Transgenders – Changing Laws and Perspective

Ms. Stuti Bhargava & Ms. Pallavi Diwakar


The authors in this paper have attempted to give an overview of the laws that govern homosexuals and transgenders. The primary focus of the article has been on the judgment of the Madras High Court (Arun Kumar and Anr. v. The Inspector General of Registration) where the court went to hold the marriage between a man and a transgender woman is valid. The judgment is one of a kind and has raised eyebrows with its radical line of reasoning. The attempt has also been to explore the jurisprudence behind the stance of the judiciary and pin-point the lacunae that still persist in the laws pertaining to the subject at large.   

Introduction to the Subject

To ascertain whether a country is progressive, liberal and on the path to salvation, its laws must be looked into. India is known for its culture, the perfect blend of modernity and tradition that appears to add uniqueness to the Indian subcontinent. While the framers of our laws were constructing a Uniform Code of laws for India, they quite conveniently ignored or rather disregarded the past and culture of India and made laws in consonance with the Christian Catholic order followed by the Britishers. While we acknowledge the fact that our laws are a plagiarised version of that of the Britishers, it is important to note that several of the norms of the Catholic order go against our beliefs and traditions. The emphasis of this article is largely going to be on the laws pertaining to transgenders and homosexuals and the failure of such laws to effectively deal with issues concerned.

The Madras High Court Judgment: – A Ray of Hope

A recent judgement by the Madras High Court raised eyebrows with the plethora of reasons it assigned behind holding that a marriage between a man and a transgender is a valid marriage under Section 5 of the Hindu Marriage Act, 1955. The judgment encompassed a much needed debate on the meaning of the word ‘bride’. The judiciary finally came to the conclusion that a transwoman should also fall within the meaning of the word bride which largely and popularly connotes a woman. The discussion that preceded this final inference imported rules of interpretation to give meaning to the word bride. The judges were of the opinion that the word ‘bride’ cannot have a static and immutable meaning. It was opined, that the court is free to apply the present day statute to the present day conditions which would mean that the interpretation would be one that would correspond with the existing legal system. Citing Article 16 of the Universal Declaration of Human Rights, the Judiciary inferred that every individual has the right to marry and find a family. If that is the law, it naturally follows that even a transgender given that the term bride gender encompasses within its ambit a transwoman, has the right to marry and find a family. Any obstacle in the path of such an individual would mean violation of the individual’s human rights.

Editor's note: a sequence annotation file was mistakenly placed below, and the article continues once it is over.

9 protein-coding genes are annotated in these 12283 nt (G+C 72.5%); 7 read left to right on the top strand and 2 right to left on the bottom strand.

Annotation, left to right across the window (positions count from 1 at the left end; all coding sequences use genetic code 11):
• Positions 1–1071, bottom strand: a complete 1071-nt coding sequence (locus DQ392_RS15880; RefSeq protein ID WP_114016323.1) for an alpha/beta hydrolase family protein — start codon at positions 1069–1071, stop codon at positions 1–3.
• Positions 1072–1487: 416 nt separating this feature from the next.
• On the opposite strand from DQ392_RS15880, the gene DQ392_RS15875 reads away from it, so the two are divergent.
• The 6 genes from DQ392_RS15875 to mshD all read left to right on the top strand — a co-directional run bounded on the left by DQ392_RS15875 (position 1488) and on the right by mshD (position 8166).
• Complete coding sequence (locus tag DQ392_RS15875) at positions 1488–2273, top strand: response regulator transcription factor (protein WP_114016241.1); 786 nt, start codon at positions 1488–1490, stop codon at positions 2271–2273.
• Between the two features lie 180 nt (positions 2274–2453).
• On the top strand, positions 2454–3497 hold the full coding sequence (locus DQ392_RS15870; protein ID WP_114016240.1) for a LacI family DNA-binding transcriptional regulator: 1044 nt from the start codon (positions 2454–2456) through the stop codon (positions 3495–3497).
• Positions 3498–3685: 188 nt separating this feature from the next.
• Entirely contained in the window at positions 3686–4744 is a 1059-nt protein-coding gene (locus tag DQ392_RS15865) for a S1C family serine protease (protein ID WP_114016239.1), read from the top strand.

The judgment discussed at length the idea of gender identity and why protection must be offered to transgenders under Article 19 and 21 of the Indian Constitution. The judiciary opined that Article 19(1) (a) of the Constitution must protect the right to self- determination of gender. The self-autonomy that comes with the right to privacy guaranteed alongwith the fundamental right to life and personal liberty cannot be disregarded. Whom an individual decides to marry should be his life decision and not someone else’s. It was opined by Delhi High Court that nothing is more personal and private than the sexual orientation of a person. Shouldn’t the same logic be applicable to marital relations? As far as the transgender’s right to marry is concerned, it has been acknowledged by the judiciary.

The words ‘gender’ and ‘sex’ are words with meanings too different to be the same. While the sex of a person is determined at the time of his birth, the gender is not something that can be determined by anatomical features. Thus, the protection offered by Part III of the Indian Constitution is something that is of utmost importance for the protection of this class of people.

In a way, the judgment gives validity to unnatural sex, as it is popularly, referred to. However, the judgment does not, in so many words (expressly) does that. There is thus a need for the judiciary to be clear in what it wants to say. Before the judgment decriminalizing Section 377of the Indian Penal Code materialized, the judgment that was looked into for answers to questions on sexuality was the NALSA judgment. However, NALSA was largely ambiguous on its stance on such questions.

A Drop in the Ocean: A Recent trend – Recognizing Transgender Rights

This judgment is just an instance of the various trends that have started out in different parts of India. Trends which seek to instil in people the idea that transgenders and homosexuals are as normal an individual as a heterosexual individual. Homosexuality or intersex individuals should not be treated as outcasts. Their sexual orientation or the gender that they relate to is not a contagious disease or disorder. Basic rights such as the right to life and dignity or the right to marry for that matter cannot be taken away from these people. Tamilian movies such as Perunbu and Super Delux are movies which have helped empowered these transgender groups. The Transgenders Persons (Protection of Rights) Bill, 2016 was introduced in the Lok Sabha which has been referred to the standing committee in the same year. Much before this bill was passed, a meeting was organized in the year 2013, by the Ministry of Social Justice and Empowerment, to discuss the issues pertaining to the Transgender community such the social stigma, discrimination and lack of health care they face. The meeting culminated in the constitution of the Expert Committee on the issues relating to ‘Transgender’. Of course, there are a lot of shortcomings and lacunae in the Bill but what should be noted is the acknowledgment of the issues that the transgenders have to face and the underlying sentiment and objective which is to protect the rights of these people. Later in the year 2018, the Transgenders Persons (Protection of Rights) Bill was passed. However, this bill, which was passed with the intent to safeguard the status of the transgenders, does not even define who would account as a transgender. There are, thus a lot of loopholes and lacunae that become clear on a close scrutiny of the Bill.